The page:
What every horse needs after colic surgery
Horses who undergo a program of abdominal strengthening exercises after colic surgery may resume work more quickly and perform better when they return to competition, according to research from Michigan State University (MSU).
Recovery from colic surgery can be particularly difficult for horses because of the unavoidable damage done to the abdominal muscles, explains Sue Holcombe, VMD, MS, PhD. “Colic surgery requires an abdominal incision, usually through a layer of fibrous tissue called the linea alba,” she says. “Surgical incisions are traumatic and alter the function of skeletal muscles.”
Click here to read about research into athletic accomplishments after colic surgery.
To address these healing challenges, Hillary Clayton, BVMS, PhD, and Narelle Stubbs, a professor of physiotherapy, developed a series of exercises to strengthen a horse’s core and back muscles that became the foundation for the MSU’s core abdominal rehabilitation exercise (CARE) program.
Starting 30 days after colic surgery, the CARE program calls for four weeks of in-hand strengthening work. The horses are asked to do several exercises including lumbar “lifts,” in which a handler uses finger pressure along the midline to encourage the horse to raise and tighten his topline, and limbering exercises in which the horse is asked to move his chin to his chest, knees, fetlocks and withers.
The MSU researchers sought to determine the efficacy of this CARE program, especially in helping horses return to work and competition faster, potentially with improved performance.
The owners of horses who underwent exploratory colic surgery at the MSU veterinary hospital between 2008 and 2017 were given the option of following the CARE program. Those who opted in received an instructional manual, DVD and exercise schedule. Horses who survived one year after surgery were eligible for inclusion in the study and their owners were contacted for follow-up. All of the CARE horses completed the entire protocol without complications.
A total of 62 horses were used in the study: 11 were CARE-protocol horses and 51 were control horses who did not perform the exercises after colic surgery.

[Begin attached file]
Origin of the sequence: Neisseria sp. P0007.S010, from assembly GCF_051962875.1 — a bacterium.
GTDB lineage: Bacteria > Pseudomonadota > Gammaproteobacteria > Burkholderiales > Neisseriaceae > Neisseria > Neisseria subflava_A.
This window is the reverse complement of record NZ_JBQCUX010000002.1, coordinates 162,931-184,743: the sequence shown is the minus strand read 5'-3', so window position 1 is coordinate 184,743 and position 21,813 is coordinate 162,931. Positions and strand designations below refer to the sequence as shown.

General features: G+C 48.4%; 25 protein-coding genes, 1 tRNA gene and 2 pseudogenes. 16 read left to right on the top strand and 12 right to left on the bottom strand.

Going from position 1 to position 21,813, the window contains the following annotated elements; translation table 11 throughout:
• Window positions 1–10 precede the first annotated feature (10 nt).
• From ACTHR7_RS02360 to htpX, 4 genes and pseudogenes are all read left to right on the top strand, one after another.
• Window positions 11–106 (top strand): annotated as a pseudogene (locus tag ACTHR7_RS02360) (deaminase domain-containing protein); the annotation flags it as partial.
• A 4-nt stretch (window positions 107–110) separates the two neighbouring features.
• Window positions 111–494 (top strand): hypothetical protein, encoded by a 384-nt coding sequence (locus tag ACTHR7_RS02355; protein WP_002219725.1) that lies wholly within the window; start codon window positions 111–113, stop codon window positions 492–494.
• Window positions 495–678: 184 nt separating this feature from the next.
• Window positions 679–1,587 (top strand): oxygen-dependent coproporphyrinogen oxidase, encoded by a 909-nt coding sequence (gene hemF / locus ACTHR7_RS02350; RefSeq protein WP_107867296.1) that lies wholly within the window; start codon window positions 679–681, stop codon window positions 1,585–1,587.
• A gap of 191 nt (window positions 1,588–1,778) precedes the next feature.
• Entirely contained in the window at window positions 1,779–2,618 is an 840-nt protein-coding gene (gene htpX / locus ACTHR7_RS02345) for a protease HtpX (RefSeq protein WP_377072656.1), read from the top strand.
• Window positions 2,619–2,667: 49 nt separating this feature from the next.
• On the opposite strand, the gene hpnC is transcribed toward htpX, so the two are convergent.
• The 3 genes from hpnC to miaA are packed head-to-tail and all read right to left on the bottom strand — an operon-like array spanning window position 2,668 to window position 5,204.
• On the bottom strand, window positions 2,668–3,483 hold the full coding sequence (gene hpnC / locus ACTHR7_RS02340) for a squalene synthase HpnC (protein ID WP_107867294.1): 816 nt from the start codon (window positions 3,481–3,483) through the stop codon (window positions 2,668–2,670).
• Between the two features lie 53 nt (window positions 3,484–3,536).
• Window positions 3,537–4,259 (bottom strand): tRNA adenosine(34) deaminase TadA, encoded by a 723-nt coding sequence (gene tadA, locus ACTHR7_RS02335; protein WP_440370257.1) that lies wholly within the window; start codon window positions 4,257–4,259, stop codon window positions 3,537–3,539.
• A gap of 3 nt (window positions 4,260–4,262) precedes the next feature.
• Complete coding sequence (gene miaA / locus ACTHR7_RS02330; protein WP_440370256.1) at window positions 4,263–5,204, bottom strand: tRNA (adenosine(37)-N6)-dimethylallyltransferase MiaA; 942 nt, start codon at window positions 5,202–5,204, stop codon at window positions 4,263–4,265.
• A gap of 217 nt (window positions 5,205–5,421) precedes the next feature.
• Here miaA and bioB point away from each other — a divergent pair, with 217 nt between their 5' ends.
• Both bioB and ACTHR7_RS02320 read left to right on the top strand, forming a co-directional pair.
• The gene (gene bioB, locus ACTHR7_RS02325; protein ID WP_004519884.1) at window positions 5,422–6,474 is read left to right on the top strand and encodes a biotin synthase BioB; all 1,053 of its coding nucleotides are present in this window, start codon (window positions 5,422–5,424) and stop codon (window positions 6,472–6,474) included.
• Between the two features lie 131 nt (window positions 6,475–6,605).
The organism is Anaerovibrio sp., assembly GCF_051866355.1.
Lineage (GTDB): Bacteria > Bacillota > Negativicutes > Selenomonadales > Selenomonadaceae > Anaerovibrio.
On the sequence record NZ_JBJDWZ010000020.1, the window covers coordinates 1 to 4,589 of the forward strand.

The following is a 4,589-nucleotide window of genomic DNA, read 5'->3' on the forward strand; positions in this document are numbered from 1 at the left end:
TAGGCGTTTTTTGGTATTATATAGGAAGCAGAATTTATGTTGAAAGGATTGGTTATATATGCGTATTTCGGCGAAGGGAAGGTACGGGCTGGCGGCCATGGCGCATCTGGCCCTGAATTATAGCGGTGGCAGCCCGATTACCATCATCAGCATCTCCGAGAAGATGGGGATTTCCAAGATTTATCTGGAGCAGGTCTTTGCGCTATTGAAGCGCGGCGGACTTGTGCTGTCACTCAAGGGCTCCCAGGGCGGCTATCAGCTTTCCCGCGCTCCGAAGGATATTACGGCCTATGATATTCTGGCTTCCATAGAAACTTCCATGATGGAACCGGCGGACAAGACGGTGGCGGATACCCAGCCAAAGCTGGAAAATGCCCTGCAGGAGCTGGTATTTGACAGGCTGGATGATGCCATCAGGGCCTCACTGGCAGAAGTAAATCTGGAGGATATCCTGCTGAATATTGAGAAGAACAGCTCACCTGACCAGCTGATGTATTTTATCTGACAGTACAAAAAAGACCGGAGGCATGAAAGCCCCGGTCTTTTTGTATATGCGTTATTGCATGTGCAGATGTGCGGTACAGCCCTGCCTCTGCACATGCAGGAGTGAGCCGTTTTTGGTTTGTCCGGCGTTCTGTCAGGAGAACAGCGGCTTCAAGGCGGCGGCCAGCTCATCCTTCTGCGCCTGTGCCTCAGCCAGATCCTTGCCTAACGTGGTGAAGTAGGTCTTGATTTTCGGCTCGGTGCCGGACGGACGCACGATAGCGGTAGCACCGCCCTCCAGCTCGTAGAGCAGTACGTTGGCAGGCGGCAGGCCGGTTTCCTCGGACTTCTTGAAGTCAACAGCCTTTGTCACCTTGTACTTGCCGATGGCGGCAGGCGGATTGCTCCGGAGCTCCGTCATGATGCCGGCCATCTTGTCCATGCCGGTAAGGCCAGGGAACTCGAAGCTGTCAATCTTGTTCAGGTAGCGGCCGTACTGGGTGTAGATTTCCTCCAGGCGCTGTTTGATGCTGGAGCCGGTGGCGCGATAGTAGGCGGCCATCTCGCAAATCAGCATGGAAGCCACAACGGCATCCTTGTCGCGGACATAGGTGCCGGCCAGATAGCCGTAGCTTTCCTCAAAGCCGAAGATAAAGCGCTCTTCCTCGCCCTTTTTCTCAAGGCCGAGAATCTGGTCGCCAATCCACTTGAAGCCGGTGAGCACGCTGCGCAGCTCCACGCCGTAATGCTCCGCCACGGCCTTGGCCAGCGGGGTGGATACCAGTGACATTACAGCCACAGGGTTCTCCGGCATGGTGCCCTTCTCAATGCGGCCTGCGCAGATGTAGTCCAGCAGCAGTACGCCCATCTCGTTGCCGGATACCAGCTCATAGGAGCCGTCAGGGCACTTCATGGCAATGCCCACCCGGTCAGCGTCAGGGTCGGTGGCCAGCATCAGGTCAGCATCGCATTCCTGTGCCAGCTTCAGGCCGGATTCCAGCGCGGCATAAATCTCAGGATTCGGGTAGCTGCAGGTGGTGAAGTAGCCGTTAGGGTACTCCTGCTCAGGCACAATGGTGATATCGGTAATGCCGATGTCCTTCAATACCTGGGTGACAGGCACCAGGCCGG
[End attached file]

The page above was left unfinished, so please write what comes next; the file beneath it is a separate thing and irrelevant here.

In addition to reviewing each horse’s medical records, the researchers sent owners or trainers a survey asking about the horse’s postoperative care and progress. Questions included how long the horse was on stall rest after colic surgery as well as the number of days between surgery and initiation of work under saddle, resumption of full training and return to competition.
Respondents were also asked whether the horse’s performance one year after surgery had improved, was similar to or had declined compared to pre-surgery performance.
The data showed that the CARE horses returned to work under saddle more quickly—within an average of 60 days—compared to control horses who returned to work in 90 days. In addition, the CARE horses returned to full training in 75 days, while the control horses resumed full training in 120 days. Finally, nine of the 11 owners of CARE horses reported that their horses’ performance improved after surgery; by comparison only four of 51 owners of the control horses reported an improvement in performance post-surgery.
These results suggest that a CARE-type protocol may be beneficial not only after surgery but during any recovery that requires long periods of rest. “Stall rest for horses is likely similar to bed rest for people,” Holcombe says. “Exercise and movement is key to health. The CARE program described and tested in this study used easily performed exercises to strengthen the core and back of the horse. Horses requiring box stall rest for musculoskeletal injuries could perform this program daily to maintain or enhance core and back strength and flexibility.”
Reference: “The effect of core abdominal muscle rehabilitation exercises on return to training and performance in horses after colic surgery,” Journal of Equine Veterinary Science, April 2019
Don’t miss out! With the free weekly EQUUS newsletter, you’ll get the latest horse health information delivered right to your in basket! If you’re not already receiving the EQUUS newsletter, click here to sign up. It’s *free*!